Santana’s typical houses are one of Madeira’s biggest signatures. Spread in numerous promotional posters throughout the world. We estimate that these small-thatched triangular houses, built of wood and thatched with straw, are trace of primitive constructions.
As being one of Madeira’s most abundant natural resources, it was easy to find and not expensive.
Cereals, such as corn and rye were part of the population daily menu. They were turned to flour, and afterwards to bread and home-made pasta or noodles. The straw was then put to use to cover the houses.
These houses belong essentially to humble people, mainly agricultures with no means to purchase more noble building materials.
In former times, this type of construction was spread around the island.
Despite of the covering being made simply of straw, it’s sharp angle of inclination forces rain to drain, preventing it from soaking in, ensuring it is impermeable.
These materials also ensure pleasant temperatures, both in summer and wintertime. Three types of construction can be identified, namely: the “empena” or “de fio” houses; the “meio-fio” houses and the four water (“quarto águas) houses.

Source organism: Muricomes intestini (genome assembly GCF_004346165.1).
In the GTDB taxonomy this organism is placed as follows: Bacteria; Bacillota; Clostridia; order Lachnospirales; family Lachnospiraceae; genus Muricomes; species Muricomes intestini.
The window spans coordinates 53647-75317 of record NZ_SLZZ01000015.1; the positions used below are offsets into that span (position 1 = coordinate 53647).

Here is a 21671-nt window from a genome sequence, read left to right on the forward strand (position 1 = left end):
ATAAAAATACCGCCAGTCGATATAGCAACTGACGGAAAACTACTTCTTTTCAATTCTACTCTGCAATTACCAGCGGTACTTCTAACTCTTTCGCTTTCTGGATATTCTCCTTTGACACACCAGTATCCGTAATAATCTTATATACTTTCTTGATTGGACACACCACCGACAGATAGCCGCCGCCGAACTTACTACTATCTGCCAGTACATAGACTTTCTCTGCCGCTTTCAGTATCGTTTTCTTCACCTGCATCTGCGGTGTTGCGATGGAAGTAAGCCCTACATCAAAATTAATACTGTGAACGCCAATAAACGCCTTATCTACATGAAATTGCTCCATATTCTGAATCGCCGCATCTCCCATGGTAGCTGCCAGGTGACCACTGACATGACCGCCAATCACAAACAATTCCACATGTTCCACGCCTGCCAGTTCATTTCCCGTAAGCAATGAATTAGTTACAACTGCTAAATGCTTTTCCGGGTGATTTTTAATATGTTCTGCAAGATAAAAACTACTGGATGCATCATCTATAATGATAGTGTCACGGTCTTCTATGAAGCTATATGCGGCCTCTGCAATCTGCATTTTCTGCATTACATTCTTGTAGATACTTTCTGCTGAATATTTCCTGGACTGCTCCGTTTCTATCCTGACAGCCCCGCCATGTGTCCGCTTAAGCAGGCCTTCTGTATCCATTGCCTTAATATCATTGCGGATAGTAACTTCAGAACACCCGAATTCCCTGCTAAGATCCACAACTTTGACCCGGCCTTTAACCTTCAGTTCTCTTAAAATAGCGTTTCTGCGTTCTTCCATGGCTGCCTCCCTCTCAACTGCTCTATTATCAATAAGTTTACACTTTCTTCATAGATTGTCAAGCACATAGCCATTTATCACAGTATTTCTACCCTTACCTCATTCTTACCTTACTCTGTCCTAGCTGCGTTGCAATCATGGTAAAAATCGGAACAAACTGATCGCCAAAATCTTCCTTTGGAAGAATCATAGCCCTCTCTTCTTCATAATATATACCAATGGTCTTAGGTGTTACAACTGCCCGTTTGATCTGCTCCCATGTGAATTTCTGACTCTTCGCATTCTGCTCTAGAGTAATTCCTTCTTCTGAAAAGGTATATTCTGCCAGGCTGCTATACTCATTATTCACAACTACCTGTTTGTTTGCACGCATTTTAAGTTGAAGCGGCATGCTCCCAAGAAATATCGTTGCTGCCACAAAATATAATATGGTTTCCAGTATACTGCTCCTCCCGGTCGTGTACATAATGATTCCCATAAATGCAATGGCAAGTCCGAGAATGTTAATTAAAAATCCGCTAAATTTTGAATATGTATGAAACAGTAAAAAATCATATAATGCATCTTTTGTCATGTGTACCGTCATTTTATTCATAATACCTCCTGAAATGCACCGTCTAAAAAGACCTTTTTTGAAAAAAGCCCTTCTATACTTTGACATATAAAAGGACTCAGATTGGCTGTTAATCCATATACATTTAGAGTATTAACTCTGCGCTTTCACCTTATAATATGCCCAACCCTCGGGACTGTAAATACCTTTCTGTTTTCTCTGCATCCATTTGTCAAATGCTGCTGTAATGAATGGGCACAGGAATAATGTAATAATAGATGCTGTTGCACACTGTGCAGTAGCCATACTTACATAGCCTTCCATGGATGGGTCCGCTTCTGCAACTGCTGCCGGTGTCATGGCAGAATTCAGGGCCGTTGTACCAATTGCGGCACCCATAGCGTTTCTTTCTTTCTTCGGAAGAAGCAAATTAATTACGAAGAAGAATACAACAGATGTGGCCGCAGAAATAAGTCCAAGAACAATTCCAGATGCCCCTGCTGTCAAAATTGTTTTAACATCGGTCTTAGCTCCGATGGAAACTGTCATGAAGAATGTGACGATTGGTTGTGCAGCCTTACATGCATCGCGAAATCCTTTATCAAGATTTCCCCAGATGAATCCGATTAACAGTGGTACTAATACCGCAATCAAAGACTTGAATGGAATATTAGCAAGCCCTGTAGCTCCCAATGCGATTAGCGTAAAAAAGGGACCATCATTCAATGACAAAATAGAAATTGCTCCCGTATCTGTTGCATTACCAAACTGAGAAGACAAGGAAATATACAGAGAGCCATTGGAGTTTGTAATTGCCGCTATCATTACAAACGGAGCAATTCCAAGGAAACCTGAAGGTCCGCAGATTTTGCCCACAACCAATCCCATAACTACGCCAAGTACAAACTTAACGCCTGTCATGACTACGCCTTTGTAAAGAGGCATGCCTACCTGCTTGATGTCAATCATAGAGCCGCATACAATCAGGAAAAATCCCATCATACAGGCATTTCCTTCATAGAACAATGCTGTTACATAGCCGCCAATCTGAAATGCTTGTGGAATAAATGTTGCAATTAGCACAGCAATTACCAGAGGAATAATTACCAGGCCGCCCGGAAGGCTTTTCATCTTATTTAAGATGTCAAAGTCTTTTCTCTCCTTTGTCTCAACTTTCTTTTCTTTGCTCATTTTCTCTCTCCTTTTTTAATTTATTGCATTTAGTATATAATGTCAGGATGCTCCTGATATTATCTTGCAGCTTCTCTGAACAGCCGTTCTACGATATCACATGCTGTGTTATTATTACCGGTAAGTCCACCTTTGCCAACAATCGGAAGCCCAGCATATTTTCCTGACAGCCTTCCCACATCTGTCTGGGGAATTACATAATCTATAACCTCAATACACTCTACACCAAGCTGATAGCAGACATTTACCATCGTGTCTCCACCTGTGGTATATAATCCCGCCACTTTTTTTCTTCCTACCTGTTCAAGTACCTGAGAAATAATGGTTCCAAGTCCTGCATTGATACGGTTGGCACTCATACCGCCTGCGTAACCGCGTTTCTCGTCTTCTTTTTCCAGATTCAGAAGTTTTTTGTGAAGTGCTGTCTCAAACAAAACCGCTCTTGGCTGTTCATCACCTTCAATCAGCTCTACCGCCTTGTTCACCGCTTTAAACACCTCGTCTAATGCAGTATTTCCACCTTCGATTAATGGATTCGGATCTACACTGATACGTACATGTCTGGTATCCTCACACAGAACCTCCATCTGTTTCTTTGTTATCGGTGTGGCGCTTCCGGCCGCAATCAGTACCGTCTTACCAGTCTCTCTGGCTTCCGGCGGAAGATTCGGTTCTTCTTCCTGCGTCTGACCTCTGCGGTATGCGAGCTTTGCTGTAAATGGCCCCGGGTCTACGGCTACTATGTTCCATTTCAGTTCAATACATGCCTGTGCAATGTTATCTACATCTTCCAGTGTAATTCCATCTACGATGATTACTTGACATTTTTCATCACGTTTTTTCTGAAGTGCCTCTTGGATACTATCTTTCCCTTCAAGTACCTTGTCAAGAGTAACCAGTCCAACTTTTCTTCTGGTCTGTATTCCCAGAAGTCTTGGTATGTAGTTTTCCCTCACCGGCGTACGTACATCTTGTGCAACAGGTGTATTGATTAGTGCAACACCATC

In the “empena” houses, the longitudinal wooden beams were supported directly on the ground.
The “meio-fio” houses constitute a gradual development, allowing better use of space, as the covering finishes 60cm from the ground.
The four water (“quarto águas) houses are also known as “the round houses” because of its covering appearance. These are the most seen in São Jorge, one of Santana’s parishes.
Santana’s Typical Houses
The houses have an attic, where agricultural products (like seeds) were kept, a ground flour normally the living area, which was divided in two areas by a partition wall/ frontlet. Depending on the declivity of the land on which they were built, some houses also have a basement, also known as “loja”.
The access to the attic could be made from inside the house, trough a trap-door, or from outside using a stepladder.The kitchen was held in a different construction, also with a straw roof, where besides cooking women also managed other tasks, such as embroider, sew, spin and other domestic and agriculture related tasks.
There were also haylofts, similar constructions built to keep the livestock. Nowadays, aiming to preserve the local patrimony, city hall made use of abandoned lands to plant maize and rye. These plantations allow the utilization of the straw to maintain the typical houses.